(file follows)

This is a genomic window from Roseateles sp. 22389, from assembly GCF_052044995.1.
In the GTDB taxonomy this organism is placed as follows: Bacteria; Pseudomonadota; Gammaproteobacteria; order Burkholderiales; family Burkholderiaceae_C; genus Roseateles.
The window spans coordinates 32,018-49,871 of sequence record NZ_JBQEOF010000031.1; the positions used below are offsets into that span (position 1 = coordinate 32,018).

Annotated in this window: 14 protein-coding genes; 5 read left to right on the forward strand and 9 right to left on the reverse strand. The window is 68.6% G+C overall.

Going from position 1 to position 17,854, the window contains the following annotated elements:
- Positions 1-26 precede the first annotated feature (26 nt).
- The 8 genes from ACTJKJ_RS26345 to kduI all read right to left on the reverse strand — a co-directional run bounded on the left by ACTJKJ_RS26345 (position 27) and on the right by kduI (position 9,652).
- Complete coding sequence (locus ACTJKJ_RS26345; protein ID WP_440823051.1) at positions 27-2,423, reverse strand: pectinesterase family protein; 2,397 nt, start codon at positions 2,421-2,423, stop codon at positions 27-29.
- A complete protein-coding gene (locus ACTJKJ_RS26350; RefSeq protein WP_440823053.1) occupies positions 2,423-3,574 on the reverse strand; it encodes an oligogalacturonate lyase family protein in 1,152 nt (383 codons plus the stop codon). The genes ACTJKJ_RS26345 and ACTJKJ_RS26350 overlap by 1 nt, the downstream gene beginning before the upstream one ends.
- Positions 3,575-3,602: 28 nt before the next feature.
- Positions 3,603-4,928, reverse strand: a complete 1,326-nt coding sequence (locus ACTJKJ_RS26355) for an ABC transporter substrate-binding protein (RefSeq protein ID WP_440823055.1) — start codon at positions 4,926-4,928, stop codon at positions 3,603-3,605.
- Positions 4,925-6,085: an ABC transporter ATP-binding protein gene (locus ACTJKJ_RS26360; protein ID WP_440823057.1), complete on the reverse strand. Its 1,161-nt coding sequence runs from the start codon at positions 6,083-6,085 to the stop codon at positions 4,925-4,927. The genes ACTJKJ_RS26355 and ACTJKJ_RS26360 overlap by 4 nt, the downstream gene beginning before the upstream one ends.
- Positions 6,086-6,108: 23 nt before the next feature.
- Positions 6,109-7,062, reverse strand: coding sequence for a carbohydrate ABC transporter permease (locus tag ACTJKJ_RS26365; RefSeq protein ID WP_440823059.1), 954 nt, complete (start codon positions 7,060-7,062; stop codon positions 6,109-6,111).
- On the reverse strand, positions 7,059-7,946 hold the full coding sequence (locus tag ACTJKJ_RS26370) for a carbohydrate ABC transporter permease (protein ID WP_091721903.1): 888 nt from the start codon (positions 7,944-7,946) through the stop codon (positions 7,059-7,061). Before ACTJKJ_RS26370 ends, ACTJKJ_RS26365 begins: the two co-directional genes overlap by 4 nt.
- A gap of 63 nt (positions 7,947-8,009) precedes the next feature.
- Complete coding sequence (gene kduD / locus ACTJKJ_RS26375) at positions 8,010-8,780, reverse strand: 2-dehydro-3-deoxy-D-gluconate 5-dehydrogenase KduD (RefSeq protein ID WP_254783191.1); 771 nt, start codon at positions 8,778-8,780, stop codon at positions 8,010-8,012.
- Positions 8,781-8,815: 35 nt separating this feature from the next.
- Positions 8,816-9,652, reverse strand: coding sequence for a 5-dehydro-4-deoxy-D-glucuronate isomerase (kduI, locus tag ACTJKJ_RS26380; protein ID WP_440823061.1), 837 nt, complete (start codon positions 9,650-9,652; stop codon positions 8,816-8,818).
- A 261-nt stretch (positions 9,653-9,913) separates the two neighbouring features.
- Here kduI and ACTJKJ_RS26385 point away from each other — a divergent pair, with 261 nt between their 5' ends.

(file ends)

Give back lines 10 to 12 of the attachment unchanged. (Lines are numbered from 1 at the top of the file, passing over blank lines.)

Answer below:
- Positions 3,575-3,602: 28 nt before the next feature.
- Positions 3,603-4,928, reverse strand: a complete 1,326-nt coding sequence (locus ACTJKJ_RS26355) for an ABC transporter substrate-binding protein (RefSeq protein ID WP_440823055.1) — start codon at positions 4,926-4,928, stop codon at positions 3,603-3,605.
- Positions 4,925-6,085: an ABC transporter ATP-binding protein gene (locus ACTJKJ_RS26360; protein ID WP_440823057.1), complete on the reverse strand. Its 1,161-nt coding sequence runs from the start codon at positions 6,083-6,085 to the stop codon at positions 4,925-4,927. The genes ACTJKJ_RS26355 and ACTJKJ_RS26360 overlap by 4 nt, the downstream gene beginning before the upstream one ends.